Millennials require transparency. A generation that came of age with information at their fingertips, they are reshaping the way brands communicate their values, their product’s benefits, and even their supply chains. From food to politics, healthcare, and employment, millennials’ “Self, Society, and Planet” ethos drives them to understand how their purchasing decisions impact themselves, their communities, and the environment.
This requires brands to communicate in new ways. Either they embrace transparency and authenticity and retain control of their narrative, or they drive consumers to third-party sources of information that may or may not present them in a positive light. Either they communicate directly with consumers on social media or they are talked about without a seat at the table.
These brands have responded proactively to millennial consumers’ desire for transparency and created success as a result:
Fitbit: Transparency with Consumer Data
After missteps from Facebook, Uber, Equifax, and others, mismanagement of sensitive user data has become a rallying point for data-conscious consumers. One company that does it right? Fitbit, one of the first products on the market that collected data about consumers’ health and behavior. Even before other companies violated the public’s trust by sharing, selling, or inadequately protecting sensitive information, Fitbit made a point of being transparent about their data collection policies.
As Kayla Matthews notes on Inc., “some consumers resist doing business with companies unless it’s possible to verify what those businesses do with the provided information and whether customers can limit what’s collected.” To counter this, Fitbit provides an easy-to-navigate page with links to detailed explanations of what data it collects, how they share it, and even how the company handles the data of users under 18. Consumers have rewarded Fitbit with their trust and loyalty.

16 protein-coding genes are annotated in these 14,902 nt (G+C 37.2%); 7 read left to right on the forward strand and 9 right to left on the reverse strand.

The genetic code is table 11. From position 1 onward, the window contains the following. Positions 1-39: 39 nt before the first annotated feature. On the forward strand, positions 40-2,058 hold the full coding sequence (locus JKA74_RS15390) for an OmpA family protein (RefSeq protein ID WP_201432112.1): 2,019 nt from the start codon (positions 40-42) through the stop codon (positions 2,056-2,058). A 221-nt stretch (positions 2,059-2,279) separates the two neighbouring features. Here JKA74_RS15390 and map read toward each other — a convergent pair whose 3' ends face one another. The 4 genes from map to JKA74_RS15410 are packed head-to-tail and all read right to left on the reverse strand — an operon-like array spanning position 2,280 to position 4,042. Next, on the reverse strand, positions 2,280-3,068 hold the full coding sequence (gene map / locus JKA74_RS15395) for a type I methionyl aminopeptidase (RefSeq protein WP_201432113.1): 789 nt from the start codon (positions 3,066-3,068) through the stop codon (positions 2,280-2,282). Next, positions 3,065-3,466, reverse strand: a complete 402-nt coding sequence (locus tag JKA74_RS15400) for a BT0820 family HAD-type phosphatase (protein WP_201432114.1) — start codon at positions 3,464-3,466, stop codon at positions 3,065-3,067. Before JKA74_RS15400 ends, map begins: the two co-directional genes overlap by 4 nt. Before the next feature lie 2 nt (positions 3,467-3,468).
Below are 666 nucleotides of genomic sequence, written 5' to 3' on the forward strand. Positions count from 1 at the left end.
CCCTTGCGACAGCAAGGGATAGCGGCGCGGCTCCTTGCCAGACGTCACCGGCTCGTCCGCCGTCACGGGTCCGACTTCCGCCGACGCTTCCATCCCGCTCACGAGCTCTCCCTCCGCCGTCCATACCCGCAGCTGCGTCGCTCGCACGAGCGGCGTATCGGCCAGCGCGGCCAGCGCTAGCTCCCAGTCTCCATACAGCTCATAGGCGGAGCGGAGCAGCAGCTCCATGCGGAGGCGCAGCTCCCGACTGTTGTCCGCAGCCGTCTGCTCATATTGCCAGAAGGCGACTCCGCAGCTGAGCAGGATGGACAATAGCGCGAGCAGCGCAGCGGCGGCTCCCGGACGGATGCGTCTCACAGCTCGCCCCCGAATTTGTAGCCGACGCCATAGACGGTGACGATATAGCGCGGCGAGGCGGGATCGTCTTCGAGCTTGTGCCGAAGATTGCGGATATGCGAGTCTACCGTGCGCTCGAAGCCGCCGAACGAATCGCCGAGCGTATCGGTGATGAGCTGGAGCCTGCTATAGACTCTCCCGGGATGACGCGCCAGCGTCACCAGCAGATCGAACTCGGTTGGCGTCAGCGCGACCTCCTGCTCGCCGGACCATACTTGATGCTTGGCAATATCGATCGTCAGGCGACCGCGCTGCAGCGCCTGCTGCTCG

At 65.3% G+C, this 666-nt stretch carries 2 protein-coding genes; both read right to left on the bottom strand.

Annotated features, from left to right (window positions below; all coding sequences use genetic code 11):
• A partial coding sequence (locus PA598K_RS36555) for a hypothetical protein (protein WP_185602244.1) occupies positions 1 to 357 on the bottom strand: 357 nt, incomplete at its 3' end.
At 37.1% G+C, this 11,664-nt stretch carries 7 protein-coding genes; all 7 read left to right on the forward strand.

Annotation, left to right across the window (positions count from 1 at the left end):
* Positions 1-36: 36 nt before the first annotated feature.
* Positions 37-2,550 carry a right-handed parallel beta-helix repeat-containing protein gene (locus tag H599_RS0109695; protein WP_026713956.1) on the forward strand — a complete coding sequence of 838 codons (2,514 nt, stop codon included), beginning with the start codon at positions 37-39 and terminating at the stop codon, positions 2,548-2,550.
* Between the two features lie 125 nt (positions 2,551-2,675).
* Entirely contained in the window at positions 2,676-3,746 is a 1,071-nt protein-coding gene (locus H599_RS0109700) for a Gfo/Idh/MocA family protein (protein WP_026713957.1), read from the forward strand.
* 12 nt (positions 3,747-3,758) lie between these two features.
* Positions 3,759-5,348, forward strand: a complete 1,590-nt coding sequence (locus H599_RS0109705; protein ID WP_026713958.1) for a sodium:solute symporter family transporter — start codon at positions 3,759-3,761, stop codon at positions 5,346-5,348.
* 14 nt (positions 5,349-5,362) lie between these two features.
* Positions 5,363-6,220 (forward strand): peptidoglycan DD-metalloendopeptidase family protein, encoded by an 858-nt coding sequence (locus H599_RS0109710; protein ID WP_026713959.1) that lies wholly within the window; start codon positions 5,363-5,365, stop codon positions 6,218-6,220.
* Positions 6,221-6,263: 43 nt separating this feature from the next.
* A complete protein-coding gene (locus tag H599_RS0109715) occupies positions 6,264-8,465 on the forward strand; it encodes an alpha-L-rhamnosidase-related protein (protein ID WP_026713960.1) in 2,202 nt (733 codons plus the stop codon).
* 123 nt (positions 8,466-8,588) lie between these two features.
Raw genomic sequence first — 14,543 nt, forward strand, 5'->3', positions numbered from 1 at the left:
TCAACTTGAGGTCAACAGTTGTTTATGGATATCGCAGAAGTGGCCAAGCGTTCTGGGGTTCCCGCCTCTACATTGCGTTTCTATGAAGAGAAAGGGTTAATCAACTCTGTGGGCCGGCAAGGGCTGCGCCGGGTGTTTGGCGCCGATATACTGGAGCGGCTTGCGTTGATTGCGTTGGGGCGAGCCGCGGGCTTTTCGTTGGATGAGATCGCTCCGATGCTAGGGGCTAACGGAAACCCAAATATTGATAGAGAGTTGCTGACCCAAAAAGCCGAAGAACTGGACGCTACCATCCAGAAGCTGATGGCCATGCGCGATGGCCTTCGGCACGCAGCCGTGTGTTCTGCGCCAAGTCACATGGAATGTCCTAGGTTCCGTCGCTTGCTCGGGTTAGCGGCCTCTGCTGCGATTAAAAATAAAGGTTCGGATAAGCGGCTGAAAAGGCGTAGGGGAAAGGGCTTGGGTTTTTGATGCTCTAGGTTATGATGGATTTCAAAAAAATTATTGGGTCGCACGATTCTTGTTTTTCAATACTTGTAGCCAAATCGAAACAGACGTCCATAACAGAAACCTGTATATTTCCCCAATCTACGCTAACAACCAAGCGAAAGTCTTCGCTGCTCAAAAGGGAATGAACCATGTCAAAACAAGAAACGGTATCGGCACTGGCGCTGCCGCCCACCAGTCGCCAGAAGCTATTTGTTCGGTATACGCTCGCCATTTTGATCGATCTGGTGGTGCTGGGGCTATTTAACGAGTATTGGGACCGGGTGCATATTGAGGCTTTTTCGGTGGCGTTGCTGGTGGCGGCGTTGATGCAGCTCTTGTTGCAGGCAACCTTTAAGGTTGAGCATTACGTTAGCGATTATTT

Patagonia: Transparency in Values
Patagonia is one of the most transparent brands out there. Whether sharing detailed information about product sourcing or the steps along their supply chain, they’ve consistently outdone their competition. Their marketing approach prioritizes values-driven messaging that resonates with the brand’s core demographic.
As Sofie Lundberg writes, “Patagonia continuously presents itself not simply as a brand that consumers can buy clothes from, but as an ambassador for key issues it knows its consumers care about.” Past campaigns have highlighted the protection of public lands, sustainability in production, and ethical sourcing of materials. By being transparent about their core values, the brand has attracted die-hard supporters who invest in their products and their causes.
Chobani: Transparency with Communities
On Instapage, Ann Hodge notes that “Chobani’s tagline is, ‘A cup of yogurt won’t change the world, but how we make it might.’” Founder Hamdi Ulukaya prioritizes his company’s impact on the communities where it is made, including happy, well-paid workers. Ulukaya has spoken out in favor of raising the minimum wage, implemented paid parental leave, and even gave 10% of the company to its employees in 2016.
Chobani’s “About Us” page foregrounds the company’s “humble roots” and dedication to maintaining a connection with communities as it grows. By being transparent about its desire to do good in local communities, the brand has gained a reputation as authentic and honest. Its sales and market share have since surpassed industry giant Yoplait.
H&M: Transparency about Impact
“We believe transparency plays a key role to build trust and credibility along our supply chain and empowers our customers to make more sustainable choices,” H&M notes in a recent press release celebrating their top 5 slot in Fashion Revolution’s Transparency Index. The clothing manufacturer and retailer was one of the first in their industry to make supply chain information consumer-facing in 2013.
In an industry that is notorious for waste and poor labor practices, H&M has endeavored to be transparent about factory and worker conditions as well as sustainability information through its Conscious Exclusive collection. They continue to publicize their journey towards a circular production model and encourage consumers to recycle fabric at their retail locations. Among “fast-fashion” consumers, H&M has distinguished itself from the competition and been rewarded by customer loyalty.
What might greater transparency achieve for your business or brand? These examples prove that consumers across diverse industries value and reward brands that embrace transparency and authenticity.